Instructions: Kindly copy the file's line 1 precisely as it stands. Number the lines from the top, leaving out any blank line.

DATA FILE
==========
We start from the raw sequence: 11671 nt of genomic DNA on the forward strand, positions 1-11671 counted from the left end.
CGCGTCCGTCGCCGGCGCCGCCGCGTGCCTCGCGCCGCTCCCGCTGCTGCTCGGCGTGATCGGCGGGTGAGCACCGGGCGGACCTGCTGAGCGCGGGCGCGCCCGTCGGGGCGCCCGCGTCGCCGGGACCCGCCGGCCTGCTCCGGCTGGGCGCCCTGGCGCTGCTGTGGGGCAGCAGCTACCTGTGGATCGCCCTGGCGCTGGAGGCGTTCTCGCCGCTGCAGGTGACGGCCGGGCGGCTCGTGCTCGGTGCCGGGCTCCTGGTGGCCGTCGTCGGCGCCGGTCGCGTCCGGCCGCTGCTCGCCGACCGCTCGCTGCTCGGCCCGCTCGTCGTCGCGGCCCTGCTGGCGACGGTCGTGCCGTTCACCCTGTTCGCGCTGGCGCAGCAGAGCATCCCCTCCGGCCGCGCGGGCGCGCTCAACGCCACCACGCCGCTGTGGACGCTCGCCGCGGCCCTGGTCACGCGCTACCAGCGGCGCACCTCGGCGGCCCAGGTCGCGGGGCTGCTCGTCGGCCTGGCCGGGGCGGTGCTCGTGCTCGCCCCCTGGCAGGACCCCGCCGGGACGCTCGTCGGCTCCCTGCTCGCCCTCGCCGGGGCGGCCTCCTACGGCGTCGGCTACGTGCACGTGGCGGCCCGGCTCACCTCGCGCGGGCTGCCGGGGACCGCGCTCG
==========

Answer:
We start from the raw sequence: 11671 nt of genomic DNA on the forward strand, positions 1-11671 counted from the left end.